Recently, experiments were performed to determine the micromechanical behavior of the cement-bone interface under tension-compression loading conditions. These experiments were simulated using finite element analysis (FEA) to test whether the micromechanical response of the interface could be captured in micromodels. Models were created of experimental specimens based upon microcomputed tomography data, including the complex interdigitated bone-cement morphology and simulated frictional contact at the interface. The models were subjected to a fully reversed tension-compression load, mimicking the experimental protocol. Similar to what was found experimentally, the simulated interface was stiffer in compression than in tension, and the majority of displacement was localized to the cement-bone interface. A weak correlation was found between the FEA-predicted stiffness and the stiffness found experimentally, with average errors of 8 and 30% in tension and compression, respectively. The hysteresis behavior found experimentally was partially reproduced in the simulation by including friction at the cement-bone interface. Furthermore, stress analysis suggested that cement was more at risk of fatigue failure than bone, concurring with the experimental observation that more cracks were formed in the cement than in the bone. The current study provides information that may help explain the load transfer mechanisms taking place at the cement-bone interface.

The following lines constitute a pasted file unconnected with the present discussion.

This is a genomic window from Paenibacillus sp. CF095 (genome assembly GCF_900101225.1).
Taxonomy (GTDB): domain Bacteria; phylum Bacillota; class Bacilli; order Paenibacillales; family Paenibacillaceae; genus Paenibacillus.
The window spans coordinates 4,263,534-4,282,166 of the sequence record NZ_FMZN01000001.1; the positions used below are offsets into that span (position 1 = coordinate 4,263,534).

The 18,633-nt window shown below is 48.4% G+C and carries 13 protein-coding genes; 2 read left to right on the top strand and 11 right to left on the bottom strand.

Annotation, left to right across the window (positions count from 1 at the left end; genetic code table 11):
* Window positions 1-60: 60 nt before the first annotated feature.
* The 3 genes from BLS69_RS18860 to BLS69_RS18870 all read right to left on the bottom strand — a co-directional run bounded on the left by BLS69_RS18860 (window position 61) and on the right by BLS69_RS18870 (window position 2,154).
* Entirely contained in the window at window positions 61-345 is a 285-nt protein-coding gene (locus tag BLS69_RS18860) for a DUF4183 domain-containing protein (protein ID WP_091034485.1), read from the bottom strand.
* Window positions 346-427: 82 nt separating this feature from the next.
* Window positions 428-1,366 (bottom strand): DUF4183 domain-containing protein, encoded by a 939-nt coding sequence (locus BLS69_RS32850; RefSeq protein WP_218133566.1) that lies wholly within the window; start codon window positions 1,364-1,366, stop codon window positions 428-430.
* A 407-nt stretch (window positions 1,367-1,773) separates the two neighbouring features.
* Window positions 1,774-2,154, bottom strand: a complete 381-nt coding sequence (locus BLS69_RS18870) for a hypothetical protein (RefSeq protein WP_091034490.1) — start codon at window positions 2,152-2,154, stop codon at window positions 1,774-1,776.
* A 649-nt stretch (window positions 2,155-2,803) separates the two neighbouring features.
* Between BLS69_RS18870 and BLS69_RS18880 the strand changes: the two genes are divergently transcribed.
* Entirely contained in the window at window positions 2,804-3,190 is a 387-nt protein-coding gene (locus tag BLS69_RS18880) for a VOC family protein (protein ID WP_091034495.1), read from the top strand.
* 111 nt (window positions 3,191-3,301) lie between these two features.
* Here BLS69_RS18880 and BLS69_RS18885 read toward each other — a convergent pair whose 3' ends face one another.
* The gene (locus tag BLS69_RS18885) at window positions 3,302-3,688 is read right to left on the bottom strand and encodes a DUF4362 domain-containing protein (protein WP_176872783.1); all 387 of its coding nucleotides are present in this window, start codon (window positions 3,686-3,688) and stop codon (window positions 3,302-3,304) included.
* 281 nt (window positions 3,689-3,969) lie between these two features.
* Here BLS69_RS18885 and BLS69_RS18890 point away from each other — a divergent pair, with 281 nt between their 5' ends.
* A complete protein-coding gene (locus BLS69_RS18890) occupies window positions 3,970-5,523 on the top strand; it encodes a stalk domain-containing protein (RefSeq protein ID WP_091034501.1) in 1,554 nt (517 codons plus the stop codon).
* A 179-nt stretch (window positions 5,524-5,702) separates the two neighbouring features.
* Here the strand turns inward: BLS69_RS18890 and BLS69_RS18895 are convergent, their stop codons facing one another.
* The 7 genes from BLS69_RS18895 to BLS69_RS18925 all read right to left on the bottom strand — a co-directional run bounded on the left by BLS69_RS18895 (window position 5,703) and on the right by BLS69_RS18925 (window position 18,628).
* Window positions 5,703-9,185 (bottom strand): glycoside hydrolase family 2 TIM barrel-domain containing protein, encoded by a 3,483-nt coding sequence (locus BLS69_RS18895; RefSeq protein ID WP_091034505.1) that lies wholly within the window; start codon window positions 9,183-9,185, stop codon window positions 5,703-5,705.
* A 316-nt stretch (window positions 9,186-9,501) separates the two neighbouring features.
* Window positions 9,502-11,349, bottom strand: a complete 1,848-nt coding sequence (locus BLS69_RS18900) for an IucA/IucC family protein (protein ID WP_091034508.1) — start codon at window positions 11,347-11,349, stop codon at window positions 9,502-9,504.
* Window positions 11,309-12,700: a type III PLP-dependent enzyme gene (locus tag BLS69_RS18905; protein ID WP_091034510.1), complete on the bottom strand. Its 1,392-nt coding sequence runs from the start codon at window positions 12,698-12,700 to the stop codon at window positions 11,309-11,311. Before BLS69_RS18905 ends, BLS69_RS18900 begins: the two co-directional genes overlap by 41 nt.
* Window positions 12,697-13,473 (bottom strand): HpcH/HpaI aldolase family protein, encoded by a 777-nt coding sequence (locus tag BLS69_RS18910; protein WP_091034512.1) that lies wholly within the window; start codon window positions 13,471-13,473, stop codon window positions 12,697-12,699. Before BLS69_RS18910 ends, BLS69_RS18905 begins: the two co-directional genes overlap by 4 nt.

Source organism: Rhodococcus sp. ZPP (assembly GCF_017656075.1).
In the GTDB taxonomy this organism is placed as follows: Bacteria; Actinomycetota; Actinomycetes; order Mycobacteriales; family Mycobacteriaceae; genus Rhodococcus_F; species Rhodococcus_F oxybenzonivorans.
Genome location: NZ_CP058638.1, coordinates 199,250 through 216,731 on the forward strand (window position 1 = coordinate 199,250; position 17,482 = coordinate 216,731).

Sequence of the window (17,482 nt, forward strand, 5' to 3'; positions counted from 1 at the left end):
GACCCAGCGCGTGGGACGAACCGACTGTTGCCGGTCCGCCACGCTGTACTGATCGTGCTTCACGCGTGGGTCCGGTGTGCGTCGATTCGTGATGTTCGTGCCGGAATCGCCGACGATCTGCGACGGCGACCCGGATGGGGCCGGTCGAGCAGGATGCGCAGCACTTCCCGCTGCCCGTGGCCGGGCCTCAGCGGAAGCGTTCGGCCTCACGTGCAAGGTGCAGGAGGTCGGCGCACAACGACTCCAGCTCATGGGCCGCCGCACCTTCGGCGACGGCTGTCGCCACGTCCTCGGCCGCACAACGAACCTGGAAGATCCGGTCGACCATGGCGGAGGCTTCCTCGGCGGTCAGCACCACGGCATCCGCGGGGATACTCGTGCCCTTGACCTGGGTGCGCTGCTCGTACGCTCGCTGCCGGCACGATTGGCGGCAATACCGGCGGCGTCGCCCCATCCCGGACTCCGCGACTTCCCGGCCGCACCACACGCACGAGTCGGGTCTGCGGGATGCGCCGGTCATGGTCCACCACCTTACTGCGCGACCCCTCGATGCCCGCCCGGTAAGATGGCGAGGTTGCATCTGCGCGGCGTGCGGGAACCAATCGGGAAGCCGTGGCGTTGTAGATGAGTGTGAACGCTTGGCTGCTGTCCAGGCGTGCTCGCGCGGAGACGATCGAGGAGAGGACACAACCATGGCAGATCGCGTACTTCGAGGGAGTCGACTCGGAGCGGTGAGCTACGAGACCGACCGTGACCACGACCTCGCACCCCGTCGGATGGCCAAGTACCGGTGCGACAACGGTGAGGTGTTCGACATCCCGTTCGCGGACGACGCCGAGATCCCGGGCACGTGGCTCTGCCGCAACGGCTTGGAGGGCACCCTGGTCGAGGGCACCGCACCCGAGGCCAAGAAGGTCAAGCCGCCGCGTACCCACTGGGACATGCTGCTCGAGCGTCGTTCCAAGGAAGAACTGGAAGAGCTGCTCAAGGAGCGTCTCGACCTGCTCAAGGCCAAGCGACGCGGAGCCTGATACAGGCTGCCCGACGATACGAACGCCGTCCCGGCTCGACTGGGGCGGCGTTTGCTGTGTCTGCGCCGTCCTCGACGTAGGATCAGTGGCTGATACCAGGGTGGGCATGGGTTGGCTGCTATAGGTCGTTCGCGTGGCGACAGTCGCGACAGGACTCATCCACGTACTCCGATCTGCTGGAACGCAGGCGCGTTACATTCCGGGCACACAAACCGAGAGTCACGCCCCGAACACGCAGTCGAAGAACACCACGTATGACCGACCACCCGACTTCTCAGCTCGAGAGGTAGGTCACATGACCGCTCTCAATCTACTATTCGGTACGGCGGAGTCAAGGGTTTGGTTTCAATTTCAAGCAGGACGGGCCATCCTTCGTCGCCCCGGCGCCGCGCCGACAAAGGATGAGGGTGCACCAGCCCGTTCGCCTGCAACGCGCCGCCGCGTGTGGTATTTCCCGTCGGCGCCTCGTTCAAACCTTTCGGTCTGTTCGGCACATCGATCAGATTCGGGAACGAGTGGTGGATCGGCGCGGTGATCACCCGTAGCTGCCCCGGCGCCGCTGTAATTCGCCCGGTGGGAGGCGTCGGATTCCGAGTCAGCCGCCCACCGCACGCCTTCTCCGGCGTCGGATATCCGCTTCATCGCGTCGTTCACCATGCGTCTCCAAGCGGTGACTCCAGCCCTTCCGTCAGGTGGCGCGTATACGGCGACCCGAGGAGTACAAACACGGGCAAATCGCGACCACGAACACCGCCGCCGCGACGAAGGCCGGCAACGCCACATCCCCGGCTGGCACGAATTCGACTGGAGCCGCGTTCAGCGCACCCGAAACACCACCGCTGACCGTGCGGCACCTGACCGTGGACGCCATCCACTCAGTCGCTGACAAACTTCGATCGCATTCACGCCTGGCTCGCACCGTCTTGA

- Finite element
- Bone cement